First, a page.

Stages of Labor - The time has come for childbirthAuthor: Rosaura
When a woman is in labor, she typically experiences three stages of labor. It is a good idea for expectant mothers and their loved ones to learn about these different stages so that they can be prepared and know what to expect during labor. Every woman has a unique experience while in labor, but these stages are the basics that most women should expect as long as everything is going smoothly.
Stage one is typically the longest of the stages of labor, which is actually two sub-stages, called early labor and active labor.
- Early Labor
During early labor, the cervix opens and gets thinner, which permits the baby to move to the birth canal. One of the early signs of labor is that you may have mild to moderate labor contractions that last between 30 and 60 seconds every five to 20 minutes. These contractions will be different from the Braxton Hicks Contractions that you may have been experiencing in the early stages of your pregnancy.
A thick, stringy, slightly bloody, vaginal discharge may also be present. Early labor can last for as short as a few hours or as long as a few days, so you will need to be patient and flexible. Fortunately, most women are not uncomfortable during early labor.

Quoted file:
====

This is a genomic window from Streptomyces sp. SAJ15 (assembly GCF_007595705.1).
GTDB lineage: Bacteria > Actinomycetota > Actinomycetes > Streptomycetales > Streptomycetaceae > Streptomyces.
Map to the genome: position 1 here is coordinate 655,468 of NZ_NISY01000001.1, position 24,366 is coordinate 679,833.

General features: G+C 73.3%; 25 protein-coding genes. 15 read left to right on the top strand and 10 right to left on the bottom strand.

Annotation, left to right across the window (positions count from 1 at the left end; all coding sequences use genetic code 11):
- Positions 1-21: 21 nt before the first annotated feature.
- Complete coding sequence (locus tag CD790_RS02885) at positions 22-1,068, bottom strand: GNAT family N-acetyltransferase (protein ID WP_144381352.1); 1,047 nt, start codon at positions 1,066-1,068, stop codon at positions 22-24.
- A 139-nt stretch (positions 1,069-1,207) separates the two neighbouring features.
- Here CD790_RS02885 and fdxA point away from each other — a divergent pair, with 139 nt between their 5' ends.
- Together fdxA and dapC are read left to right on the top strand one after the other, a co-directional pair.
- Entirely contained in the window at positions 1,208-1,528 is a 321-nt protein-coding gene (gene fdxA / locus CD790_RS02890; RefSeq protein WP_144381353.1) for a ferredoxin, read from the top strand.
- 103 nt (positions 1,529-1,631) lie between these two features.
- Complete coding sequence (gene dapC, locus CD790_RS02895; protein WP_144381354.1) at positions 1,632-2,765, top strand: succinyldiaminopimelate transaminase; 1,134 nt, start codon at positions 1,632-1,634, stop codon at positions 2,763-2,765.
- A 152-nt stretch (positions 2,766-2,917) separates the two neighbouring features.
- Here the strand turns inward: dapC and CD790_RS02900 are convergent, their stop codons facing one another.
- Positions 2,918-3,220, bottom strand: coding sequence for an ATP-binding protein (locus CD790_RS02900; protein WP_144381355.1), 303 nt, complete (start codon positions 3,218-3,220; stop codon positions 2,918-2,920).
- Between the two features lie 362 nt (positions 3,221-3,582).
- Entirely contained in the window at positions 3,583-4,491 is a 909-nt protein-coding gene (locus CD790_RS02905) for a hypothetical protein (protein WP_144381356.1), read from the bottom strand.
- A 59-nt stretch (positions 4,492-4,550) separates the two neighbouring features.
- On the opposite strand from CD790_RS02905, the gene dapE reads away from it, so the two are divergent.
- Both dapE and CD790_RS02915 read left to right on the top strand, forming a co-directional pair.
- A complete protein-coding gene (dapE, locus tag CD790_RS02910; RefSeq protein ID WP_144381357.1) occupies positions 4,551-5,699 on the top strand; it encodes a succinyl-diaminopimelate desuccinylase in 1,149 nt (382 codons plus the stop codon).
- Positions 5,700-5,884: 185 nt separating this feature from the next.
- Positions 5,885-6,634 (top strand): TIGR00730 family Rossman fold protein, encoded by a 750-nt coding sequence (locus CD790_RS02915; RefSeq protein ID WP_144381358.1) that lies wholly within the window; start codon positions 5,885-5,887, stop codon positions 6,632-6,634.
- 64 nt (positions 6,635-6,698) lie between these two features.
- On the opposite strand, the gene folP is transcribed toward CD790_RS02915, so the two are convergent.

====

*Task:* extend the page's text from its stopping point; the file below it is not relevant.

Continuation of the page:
- Active Labor
During active labor, your cervix will dilate to 10 centimeters and your contractions will get longer and stronger. This is usually accompanied by pressure in your back. At this point, you need to get to your labor and delivery facility. During this time, you may experience some pain but may be able to take anesthesia or pain medication. Breathing and relaxation exercises may help you to deal with the pain. The average time for active labor is eight hours, but it varies greatly depending on the person.
Stage two of the stages of labor is the stage where your baby is born. This stage can take anywhere between a couple minutes and several hours. During this stage, you will need to push to get the baby out. There are many different positions you can use to do this and it may take some experimentation to find the best one for you. Once your baby's head is out, your doctor will clear the baby's airway and check to make sure the umbilical cord is free. At this point, you will be able to push out the rest of the baby's body.
Stage three of the stages of labor is the delivery of the placenta. This generally takes from five to ten minutes, but may take as long as 30 minutes. Your health care provider will take care of delivering the placenta and making sure that any bleeding is under control. During this period, you may continue to have mild contractions. Your health care provider may ask you to push or massage your lower abdomen in order to help your uterus deliver the placenta, which will come out with a little bit of blood. The placenta needs to come out intact or fragments in the uterus may cause infection.
At this point, it is time to sit back and enjoy the new child you have brought into the world.
I am a very simple and honest woman. I am from a humble family. My dad left my mom when I was 5 years old, so imagine how difficult it was for my mom to feed and care 9 children. I am the youngest. My oldest sister is 20 years older than me.
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